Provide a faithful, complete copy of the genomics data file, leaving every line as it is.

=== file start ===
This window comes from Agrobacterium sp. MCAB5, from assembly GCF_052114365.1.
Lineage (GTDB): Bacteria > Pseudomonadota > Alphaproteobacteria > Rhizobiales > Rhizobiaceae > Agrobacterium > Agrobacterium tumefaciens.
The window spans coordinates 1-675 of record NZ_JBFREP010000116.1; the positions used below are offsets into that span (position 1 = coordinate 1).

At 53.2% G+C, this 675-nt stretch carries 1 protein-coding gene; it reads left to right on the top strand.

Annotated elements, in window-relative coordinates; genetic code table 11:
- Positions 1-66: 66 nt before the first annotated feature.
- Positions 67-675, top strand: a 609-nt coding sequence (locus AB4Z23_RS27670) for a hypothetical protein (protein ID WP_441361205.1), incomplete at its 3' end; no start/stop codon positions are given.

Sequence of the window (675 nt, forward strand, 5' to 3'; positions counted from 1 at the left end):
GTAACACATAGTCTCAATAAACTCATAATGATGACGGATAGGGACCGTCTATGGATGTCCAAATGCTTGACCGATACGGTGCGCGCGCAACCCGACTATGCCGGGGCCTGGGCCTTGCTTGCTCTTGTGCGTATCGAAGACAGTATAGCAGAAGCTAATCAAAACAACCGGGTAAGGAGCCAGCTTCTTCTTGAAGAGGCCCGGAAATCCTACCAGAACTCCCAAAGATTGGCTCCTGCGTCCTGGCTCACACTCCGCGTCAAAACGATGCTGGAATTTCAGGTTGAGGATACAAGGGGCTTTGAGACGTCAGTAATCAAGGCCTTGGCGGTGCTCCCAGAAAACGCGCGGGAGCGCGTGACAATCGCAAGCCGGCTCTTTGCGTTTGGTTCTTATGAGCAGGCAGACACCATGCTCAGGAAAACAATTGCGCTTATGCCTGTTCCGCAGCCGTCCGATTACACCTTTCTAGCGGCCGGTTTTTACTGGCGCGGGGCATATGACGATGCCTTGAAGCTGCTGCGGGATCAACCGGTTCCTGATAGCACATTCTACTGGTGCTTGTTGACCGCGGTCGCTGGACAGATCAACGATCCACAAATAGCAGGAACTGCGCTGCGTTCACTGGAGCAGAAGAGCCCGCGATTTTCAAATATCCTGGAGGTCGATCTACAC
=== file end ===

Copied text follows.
This window comes from Agrobacterium sp. MCAB5, from assembly GCF_052114365.1.
Lineage (GTDB): Bacteria > Pseudomonadota > Alphaproteobacteria > Rhizobiales > Rhizobiaceae > Agrobacterium > Agrobacterium tumefaciens.
The window spans coordinates 1-675 of record NZ_JBFREP010000116.1; the positions used below are offsets into that span (position 1 = coordinate 1).

At 53.2% G+C, this 675-nt stretch carries 1 protein-coding gene; it reads left to right on the top strand.

Annotated elements, in window-relative coordinates; genetic code table 11:
- Positions 1-66: 66 nt before the first annotated feature.
- Positions 67-675, top strand: a 609-nt coding sequence (locus AB4Z23_RS27670) for a hypothetical protein (protein ID WP_441361205.1), incomplete at its 3' end; no start/stop codon positions are given.

Sequence of the window (675 nt, forward strand, 5' to 3'; positions counted from 1 at the left end):
GTAACACATAGTCTCAATAAACTCATAATGATGACGGATAGGGACCGTCTATGGATGTCCAAATGCTTGACCGATACGGTGCGCGCGCAACCCGACTATGCCGGGGCCTGGGCCTTGCTTGCTCTTGTGCGTATCGAAGACAGTATAGCAGAAGCTAATCAAAACAACCGGGTAAGGAGCCAGCTTCTTCTTGAAGAGGCCCGGAAATCCTACCAGAACTCCCAAAGATTGGCTCCTGCGTCCTGGCTCACACTCCGCGTCAAAACGATGCTGGAATTTCAGGTTGAGGATACAAGGGGCTTTGAGACGTCAGTAATCAAGGCCTTGGCGGTGCTCCCAGAAAACGCGCGGGAGCGCGTGACAATCGCAAGCCGGCTCTTTGCGTTTGGTTCTTATGAGCAGGCAGACACCATGCTCAGGAAAACAATTGCGCTTATGCCTGTTCCGCAGCCGTCCGATTACACCTTTCTAGCGGCCGGTTTTTACTGGCGCGGGGCATATGACGATGCCTTGAAGCTGCTGCGGGATCAACCGGTTCCTGATAGCACATTCTACTGGTGCTTGTTGACCGCGGTCGCTGGACAGATCAACGATCCACAAATAGCAGGAACTGCGCTGCGTTCACTGGAGCAGAAGAGCCCGCGATTTTCAAATATCCTGGAGGTCGATCTACAC